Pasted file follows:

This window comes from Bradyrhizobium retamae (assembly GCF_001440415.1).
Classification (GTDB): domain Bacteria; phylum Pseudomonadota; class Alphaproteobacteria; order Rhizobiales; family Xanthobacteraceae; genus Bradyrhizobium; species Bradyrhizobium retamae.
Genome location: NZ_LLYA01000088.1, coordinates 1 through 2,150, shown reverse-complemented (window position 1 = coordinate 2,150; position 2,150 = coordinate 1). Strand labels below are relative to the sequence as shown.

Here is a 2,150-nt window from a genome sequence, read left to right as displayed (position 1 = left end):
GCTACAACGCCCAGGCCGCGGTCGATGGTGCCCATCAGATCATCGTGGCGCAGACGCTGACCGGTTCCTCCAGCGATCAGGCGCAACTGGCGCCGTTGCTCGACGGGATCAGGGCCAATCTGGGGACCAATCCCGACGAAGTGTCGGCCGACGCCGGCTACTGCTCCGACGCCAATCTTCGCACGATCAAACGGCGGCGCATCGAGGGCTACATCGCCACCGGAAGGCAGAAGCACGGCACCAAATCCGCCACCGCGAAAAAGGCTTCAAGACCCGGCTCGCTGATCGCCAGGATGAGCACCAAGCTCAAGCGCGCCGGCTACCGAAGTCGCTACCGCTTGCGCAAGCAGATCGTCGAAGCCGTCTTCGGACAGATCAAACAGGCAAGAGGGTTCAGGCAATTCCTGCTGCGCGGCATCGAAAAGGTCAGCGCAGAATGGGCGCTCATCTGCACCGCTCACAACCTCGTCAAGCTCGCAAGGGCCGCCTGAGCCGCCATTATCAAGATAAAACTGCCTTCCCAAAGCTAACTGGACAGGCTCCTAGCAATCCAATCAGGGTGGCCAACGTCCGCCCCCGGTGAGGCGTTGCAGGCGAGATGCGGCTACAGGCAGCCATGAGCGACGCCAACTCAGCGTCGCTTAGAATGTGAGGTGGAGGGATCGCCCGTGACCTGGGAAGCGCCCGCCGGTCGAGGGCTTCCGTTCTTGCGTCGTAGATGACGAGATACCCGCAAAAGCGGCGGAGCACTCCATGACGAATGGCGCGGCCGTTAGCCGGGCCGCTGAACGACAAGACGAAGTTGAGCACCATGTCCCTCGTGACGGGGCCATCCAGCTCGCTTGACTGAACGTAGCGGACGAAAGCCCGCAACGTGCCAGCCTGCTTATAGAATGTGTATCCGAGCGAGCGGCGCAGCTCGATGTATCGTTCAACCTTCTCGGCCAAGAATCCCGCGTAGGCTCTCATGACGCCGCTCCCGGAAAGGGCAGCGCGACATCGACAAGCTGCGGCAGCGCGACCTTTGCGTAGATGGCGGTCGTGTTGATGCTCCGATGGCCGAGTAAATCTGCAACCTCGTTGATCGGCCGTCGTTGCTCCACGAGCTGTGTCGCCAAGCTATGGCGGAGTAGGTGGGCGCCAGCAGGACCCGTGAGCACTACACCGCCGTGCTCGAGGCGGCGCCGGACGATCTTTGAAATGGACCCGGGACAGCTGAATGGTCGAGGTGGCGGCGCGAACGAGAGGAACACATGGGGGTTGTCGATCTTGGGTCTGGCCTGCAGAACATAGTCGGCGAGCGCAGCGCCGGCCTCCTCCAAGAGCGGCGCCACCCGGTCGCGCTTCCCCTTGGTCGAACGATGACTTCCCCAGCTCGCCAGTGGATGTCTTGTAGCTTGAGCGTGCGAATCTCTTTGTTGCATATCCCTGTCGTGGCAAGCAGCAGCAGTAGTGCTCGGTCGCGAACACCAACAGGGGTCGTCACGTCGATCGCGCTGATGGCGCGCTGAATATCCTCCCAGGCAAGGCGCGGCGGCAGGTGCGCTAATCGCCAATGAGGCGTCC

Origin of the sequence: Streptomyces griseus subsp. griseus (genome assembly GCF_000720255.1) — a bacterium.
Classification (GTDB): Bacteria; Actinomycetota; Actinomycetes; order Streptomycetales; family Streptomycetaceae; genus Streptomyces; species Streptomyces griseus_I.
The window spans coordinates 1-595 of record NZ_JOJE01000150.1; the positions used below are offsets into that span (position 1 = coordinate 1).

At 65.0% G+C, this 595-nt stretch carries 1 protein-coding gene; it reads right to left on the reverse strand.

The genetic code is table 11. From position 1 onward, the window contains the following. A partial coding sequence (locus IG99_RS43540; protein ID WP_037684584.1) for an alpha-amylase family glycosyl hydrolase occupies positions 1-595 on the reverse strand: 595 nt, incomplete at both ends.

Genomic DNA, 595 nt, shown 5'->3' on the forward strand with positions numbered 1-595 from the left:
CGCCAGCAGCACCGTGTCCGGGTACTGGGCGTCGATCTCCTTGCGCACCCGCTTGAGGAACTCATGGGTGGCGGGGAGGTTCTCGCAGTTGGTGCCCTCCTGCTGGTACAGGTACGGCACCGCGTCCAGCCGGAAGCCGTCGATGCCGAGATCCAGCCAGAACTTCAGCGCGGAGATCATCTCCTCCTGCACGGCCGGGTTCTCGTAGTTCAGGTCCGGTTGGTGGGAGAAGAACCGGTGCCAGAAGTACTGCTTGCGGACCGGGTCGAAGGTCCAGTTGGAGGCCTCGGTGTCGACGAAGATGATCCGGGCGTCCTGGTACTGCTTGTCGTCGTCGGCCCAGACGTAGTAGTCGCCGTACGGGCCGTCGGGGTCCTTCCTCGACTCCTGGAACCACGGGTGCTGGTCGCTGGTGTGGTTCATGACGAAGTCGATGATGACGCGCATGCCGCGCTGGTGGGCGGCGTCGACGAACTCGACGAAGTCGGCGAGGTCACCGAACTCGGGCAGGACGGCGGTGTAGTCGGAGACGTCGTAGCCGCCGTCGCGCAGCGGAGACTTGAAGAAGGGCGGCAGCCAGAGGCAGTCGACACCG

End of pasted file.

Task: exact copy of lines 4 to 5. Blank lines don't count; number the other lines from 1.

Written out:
Here is a 2,150-nt window from a genome sequence, read left to right as displayed (position 1 = left end):
GCTACAACGCCCAGGCCGCGGTCGATGGTGCCCATCAGATCATCGTGGCGCAGACGCTGACCGGTTCCTCCAGCGATCAGGCGCAACTGGCGCCGTTGCTCGACGGGATCAGGGCCAATCTGGGGACCAATCCCGACGAAGTGTCGGCCGACGCCGGCTACTGCTCCGACGCCAATCTTCGCACGATCAAACGGCGGCGCATCGAGGGCTACATCGCCACCGGAAGGCAGAAGCACGGCACCAAATCCGCCACCGCGAAAAAGGCTTCAAGACCCGGCTCGCTGATCGCCAGGATGAGCACCAAGCTCAAGCGCGCCGGCTACCGAAGTCGCTACCGCTTGCGCAAGCAGATCGTCGAAGCCGTCTTCGGACAGATCAAACAGGCAAGAGGGTTCAGGCAATTCCTGCTGCGCGGCATCGAAAAGGTCAGCGCAGAATGGGCGCTCATCTGCACCGCTCACAACCTCGTCAAGCTCGCAAGGGCCGCCTGAGCCGCCATTATCAAGATAAAACTGCCTTCCCAAAGCTAACTGGACAGGCTCCTAGCAATCCAATCAGGGTGGCCAACGTCCGCCCCCGGTGAGGCGTTGCAGGCGAGATGCGGCTACAGGCAGCCATGAGCGACGCCAACTCAGCGTCGCTTAGAATGTGAGGTGGAGGGATCGCCCGTGACCTGGGAAGCGCCCGCCGGTCGAGGGCTTCCGTTCTTGCGTCGTAGATGACGAGATACCCGCAAAAGCGGCGGAGCACTCCATGACGAATGGCGCGGCCGTTAGCCGGGCCGCTGAACGACAAGACGAAGTTGAGCACCATGTCCCTCGTGACGGGGCCATCCAGCTCGCTTGACTGAACGTAGCGGACGAAAGCCCGCAACGTGCCAGCCTGCTTATAGAATGTGTATCCGAGCGAGCGGCGCAGCTCGATGTATCGTTCAACCTTCTCGGCCAAGAATCCCGCGTAGGCTCTCATGACGCCGCTCCCGGAAAGGGCAGCGCGACATCGACAAGCTGCGGCAGCGCGACCTTTGCGTAGATGGCGGTCGTGTTGATGCTCCGATGGCCGAGTAAATCTGCAACCTCGTTGATCGGCCGTCGTTGCTCCACGAGCTGTGTCGCCAAGCTATGGCGGAGTAGGTGGGCGCCAGCAGGACCCGTGAGCACTACACCGCCGTGCTCGAGGCGGCGCCGGACGATCTTTGAAATGGACCCGGGACAGCTGAATGGTCGAGGTGGCGGCGCGAACGAGAGGAACACATGGGGGTTGTCGATCTTGGGTCTGGCCTGCAGAACATAGTCGGCGAGCGCAGCGCCGGCCTCCTCCAAGAGCGGCGCCACCCGGTCGCGCTTCCCCTTGGTCGAACGATGACTTCCCCAGCTCGCCAGTGGATGTCTTGTAGCTTGAGCGTGCGAATCTCTTTGTTGCATATCCCTGTCGTGGCAAGCAGCAGCAGTAGTGCTCGGTCGCGAACACCAACAGGGGTCGTCACGTCGATCGCGCTGATGGCGCGCTGAATATCCTCCCAGGCAAGGCGCGGCGGCAGGTGCGCTAATCGCCAATGAGGCGTCC